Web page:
In the initial post in this series on building an efficient and effective organization to fight insurance fraud, we discussed the importance of elements such as organizational structure and governance in fighting insurance fraud.

In our view, efficient fraud fighting begins with a clear description of roles.  One of the most important roles is that of the fraud investigator assigned to work on cases requiring detailed investigation to help prove fraudulent claims.  The fraud investigator supports claims handlers and others who request assistance in cases of suspected fraud.   The investigator should have a good understanding of different fraud mechanisms as well as a deep knowledge of the company’s business processes and the legal issues that must be addressed.

Another key role is that of the fraud modeler.  These individuals have the skills to design, build and test the company’s anti-fraud models, using statistical techniques such as business rules, predictive modeling and network analysis.  The fraud modelers should also be skilled in statistics and data management, and have a good understanding of the company’s approach to business processes and data mapping.

Setting up an integrated anti-fraud organization can help an insurer capitalize on its business lines’ skills and preferred practices as groups share experiences and knowledge.  This can also improve coordination and communication between teams.

With key roles identified and established, effective governance practices can be put in place.  These include:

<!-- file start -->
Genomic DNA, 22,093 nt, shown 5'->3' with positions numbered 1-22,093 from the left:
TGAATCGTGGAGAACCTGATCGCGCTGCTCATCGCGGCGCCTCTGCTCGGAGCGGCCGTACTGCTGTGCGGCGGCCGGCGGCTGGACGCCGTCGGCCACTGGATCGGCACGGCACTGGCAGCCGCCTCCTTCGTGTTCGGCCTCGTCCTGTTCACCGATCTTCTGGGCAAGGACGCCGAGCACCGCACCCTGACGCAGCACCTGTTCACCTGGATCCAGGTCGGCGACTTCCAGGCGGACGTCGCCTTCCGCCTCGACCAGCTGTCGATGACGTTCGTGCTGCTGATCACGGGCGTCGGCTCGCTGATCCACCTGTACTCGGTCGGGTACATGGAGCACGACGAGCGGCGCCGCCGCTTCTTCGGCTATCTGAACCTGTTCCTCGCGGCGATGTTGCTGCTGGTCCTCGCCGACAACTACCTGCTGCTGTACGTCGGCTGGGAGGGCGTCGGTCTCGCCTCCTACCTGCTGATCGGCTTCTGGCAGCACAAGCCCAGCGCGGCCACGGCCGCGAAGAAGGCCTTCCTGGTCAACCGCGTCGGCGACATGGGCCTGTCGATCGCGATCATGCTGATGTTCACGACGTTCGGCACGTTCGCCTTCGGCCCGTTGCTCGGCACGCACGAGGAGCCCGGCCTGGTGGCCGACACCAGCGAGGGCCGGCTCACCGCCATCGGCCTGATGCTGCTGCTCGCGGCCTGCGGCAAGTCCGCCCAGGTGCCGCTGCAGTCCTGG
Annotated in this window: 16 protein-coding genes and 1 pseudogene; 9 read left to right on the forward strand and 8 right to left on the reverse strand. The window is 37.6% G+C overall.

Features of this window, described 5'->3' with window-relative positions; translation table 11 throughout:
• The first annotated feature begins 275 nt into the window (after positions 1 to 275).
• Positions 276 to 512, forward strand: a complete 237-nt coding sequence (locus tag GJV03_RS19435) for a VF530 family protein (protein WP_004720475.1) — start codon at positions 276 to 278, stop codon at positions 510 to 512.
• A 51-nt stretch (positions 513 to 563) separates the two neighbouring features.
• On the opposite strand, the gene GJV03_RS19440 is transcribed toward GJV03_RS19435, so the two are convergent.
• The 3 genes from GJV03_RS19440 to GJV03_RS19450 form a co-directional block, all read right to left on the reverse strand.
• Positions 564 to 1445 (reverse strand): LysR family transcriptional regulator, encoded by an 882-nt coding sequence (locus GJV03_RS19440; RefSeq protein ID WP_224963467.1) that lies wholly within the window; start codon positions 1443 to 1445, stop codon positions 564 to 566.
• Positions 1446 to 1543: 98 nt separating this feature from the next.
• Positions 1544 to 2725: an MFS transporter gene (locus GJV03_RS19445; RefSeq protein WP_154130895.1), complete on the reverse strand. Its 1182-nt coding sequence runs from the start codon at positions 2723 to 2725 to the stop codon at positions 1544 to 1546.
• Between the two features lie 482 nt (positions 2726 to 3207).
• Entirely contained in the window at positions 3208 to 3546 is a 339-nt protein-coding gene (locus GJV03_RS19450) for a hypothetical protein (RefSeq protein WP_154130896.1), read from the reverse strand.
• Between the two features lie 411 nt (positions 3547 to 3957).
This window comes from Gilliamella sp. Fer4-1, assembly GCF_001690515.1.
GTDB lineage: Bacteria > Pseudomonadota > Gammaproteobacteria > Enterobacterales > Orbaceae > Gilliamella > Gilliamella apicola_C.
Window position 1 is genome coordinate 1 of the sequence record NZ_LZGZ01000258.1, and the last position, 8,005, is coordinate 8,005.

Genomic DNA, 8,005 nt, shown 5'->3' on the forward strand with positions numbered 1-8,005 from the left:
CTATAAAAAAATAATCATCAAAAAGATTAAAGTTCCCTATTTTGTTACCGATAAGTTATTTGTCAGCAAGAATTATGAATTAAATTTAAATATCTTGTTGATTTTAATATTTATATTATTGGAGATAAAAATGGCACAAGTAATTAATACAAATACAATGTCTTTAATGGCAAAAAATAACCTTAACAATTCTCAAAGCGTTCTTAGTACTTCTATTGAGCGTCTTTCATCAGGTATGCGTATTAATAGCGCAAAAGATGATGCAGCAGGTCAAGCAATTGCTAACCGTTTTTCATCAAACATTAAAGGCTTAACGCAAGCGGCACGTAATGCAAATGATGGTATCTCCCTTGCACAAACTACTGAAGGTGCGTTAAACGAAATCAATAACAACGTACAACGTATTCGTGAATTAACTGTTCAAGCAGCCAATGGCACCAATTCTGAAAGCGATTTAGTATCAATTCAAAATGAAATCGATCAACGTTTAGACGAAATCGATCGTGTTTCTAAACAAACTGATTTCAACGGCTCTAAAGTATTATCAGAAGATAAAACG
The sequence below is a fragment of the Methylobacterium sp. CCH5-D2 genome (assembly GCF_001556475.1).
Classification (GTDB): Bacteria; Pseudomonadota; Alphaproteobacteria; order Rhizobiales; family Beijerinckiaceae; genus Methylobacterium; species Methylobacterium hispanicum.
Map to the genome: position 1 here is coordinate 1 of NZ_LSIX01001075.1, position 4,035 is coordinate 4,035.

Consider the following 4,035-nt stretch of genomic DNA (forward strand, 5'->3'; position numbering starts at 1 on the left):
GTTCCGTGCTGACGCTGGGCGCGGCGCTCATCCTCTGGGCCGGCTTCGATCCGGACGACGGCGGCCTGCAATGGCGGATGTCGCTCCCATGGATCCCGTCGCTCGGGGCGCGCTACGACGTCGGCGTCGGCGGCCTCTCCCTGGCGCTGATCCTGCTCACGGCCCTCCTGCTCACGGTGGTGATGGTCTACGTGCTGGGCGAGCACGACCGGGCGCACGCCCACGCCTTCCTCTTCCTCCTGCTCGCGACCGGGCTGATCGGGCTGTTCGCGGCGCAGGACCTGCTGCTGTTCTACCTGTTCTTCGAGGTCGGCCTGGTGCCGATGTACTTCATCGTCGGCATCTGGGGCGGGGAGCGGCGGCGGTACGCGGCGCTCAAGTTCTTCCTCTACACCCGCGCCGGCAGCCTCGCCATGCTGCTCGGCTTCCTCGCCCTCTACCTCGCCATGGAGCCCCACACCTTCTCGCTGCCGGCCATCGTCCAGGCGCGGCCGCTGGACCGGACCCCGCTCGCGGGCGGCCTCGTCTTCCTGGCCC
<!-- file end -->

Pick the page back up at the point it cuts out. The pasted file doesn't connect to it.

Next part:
• Naming an individual as head of the anti-fraud department. This person helps support a clear business vision of fraud management and is deeply involved in defining the anti-fraud strategy, in writing anti-fraud policies, and in implementing and coordinating the anti-fraud framework.
  • Seeking and obtaining the board’s validation of the anti-fraud strategy.
  • Setting up a claims management unit that focuses on claims administration and client relationships, while keeping a watchful eye on potentially fraudulent behavior.
  • Involving all levels of the organization in bottoms-up approach to fraud detection and prevention.

As the anti-fraud operating model is designed, there should be full involvement of all appropriate departments including the business lines, compliance, claims, IT, risk, legal and others.  The governance body supervising anti-fraud activities should have clear responsibilities and the ability to facilitate rapid decision making.  In addition, it should have direct input from top management on ethical standards, as well as strong sponsorship and full engagement from senior executives.

In our next post we will review some of the practices that help organizations effectively manage a broad range and high volume of fraud cases.

For our latest perspectives on Fraud and Financial crime, please click here.

Other parts of this series:

Part 1: Reducing Fraud Losses Represents a Profitable Opportunity for Insurers

Part 3: Fighting Insurance Fraud: Establishing a Solid Framework

Part 4: Adopting a Proven Anti-Fraud Methodology for Insurers

Part 5: Fighting Insurance Fraud: Measuring fraud savings and benefits

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